Dairy is a controversial topic, since many people do not tolerate it or choose not to consume it. Fortunately, while it is the most well-known dietary source of calcium, it is by no means the only source and others may be better. Also, research suggests that the most beneficial part of dairy (especially raw dairy) for bone health may be Vitamin K2, not calcium. More on that below…
Wonderful non-dairy sources of calcium include:
- Sardines (canned)
- Salmon, with bones (canned)
- Leafy Greens
- Blackstrap Molasses
The Importance of Cofactors
Cofactors are also vital for proper calcium absorption and use in the body. In isolation, calcium (and many nutrients) can be harmful, as I explained above, but it is vital and helpful when consumed in proper balance with its cofactors.
There is an excellent book called Vitamin K2 and the Calcium Paradox, which explains in depth how Vitamin K2 is needed for proper utilization of calcium and how calcium consumption without K2 can lead to health problems.
K2 is found in raw dairy from pastured cows, liver, aged cheeses and natto (a fermented soy product). It is also available in supplement form.
Other cofactors for calcium include Vitamin D and Magnesium (among others). In fact, K2, Calcium, Magnesium and D3 are all better utilized when consumed together.
Personally, I prefer to get my Vitamin D from the sun whenever possible and my calcium from food, but I take supplemental forms of Vitamin K2 and use transdermal magnesium to keep my levels in optimal ranges. (This is a great quiz to see if you are deficient in magnesium).
Supplemental calcium is not the panacea for strong bones that it is made out to be. Calcium is certainly important, but it is most beneficial when it comes from food sources and when taken in proper ratio with its cofactors.
Do you take calcium supplements?
Discussion (52 Comments)
My mom was told to take very high daily amounts of calcium supplement daily because the med she was put on after completing radiation for breast cancer depletes bones. Anyone have any experience with this? I’m going to share this info with her.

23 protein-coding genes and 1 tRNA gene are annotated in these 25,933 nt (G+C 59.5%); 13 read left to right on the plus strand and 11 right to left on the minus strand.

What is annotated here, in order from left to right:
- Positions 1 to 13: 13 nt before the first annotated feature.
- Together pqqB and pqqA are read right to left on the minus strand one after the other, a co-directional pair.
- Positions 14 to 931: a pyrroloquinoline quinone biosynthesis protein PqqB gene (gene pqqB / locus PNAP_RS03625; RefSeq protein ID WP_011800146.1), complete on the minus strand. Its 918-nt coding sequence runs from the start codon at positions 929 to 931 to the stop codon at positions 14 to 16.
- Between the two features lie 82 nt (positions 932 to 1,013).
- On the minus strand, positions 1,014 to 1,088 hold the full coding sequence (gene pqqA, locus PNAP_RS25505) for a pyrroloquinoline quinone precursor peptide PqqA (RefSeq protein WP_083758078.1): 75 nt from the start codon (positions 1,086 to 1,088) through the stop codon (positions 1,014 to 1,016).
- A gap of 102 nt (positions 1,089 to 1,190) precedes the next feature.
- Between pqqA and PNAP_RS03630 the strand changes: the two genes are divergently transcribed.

My mother was told the same thing, and I’m concerned about this. She won’t listen to me, only her doctors… I have heard that carbonate can, in addition to everything described above (and was mentioned) can also cause “brain gravel”, which has been found in patients with Alztheimer’s. My Nana (her mother) died from that and breast cancer, caught extremely late, in her early 80s, and she passed a decade ago next month at 84. My Mom was lucky, she detected it early, had surgery, and chemo + radiation, and it seems to have all been removed. But this frightens me.
I’m glad to hear the magnesium (Mg) is helping with the muscle cramps and vertigo. The list I have of problems related to a low magnesium is lengthy, but I don’t think it was all inclusive. Magnesium is classed as an essential mineral and is used by every body system. It may not be known all the symptoms of low Mg. I’ve been surprised by the difference in symptoms from person to person.
You didn’t mention how much Mg you’re taking. Have you noticed any other problems that the Mg has helped? Also, my apologies for my delayed response. I had planned to do another blog on Mg. I’ll add your comment to the discussion.
I’m very pleased to have come upon this site. In another post you site the use of magnesium supplements which I have been taking since experiencing muscle cramps. Much later after convalescing from a knee replacement I began to experience severe vertigo while lying down and standing up. A therapist said that vertigo is due to the build up of calcium carbonate crystals on the cilia of the inner ear (responsible for balance). I noticed (correct me if I’m wrong) that there was no mention of vertigo as a problem for lack of magnesium in that other post. As it were, I have been taking Mg supplements along with plenty of water to help dissolve the crystals. Muscle cramps and vertigo are no longer a problem.
A few months after I started taking calcium supplements, I got kidney stones! So painful. Don’t want to do that ever again!!!
Sorry to hear that. There are different types of calcium, but I don’t remember which kind is more prone to forming kidney stones. My doctor put me on calcium about 5 years ago and I’ve had no problems with it.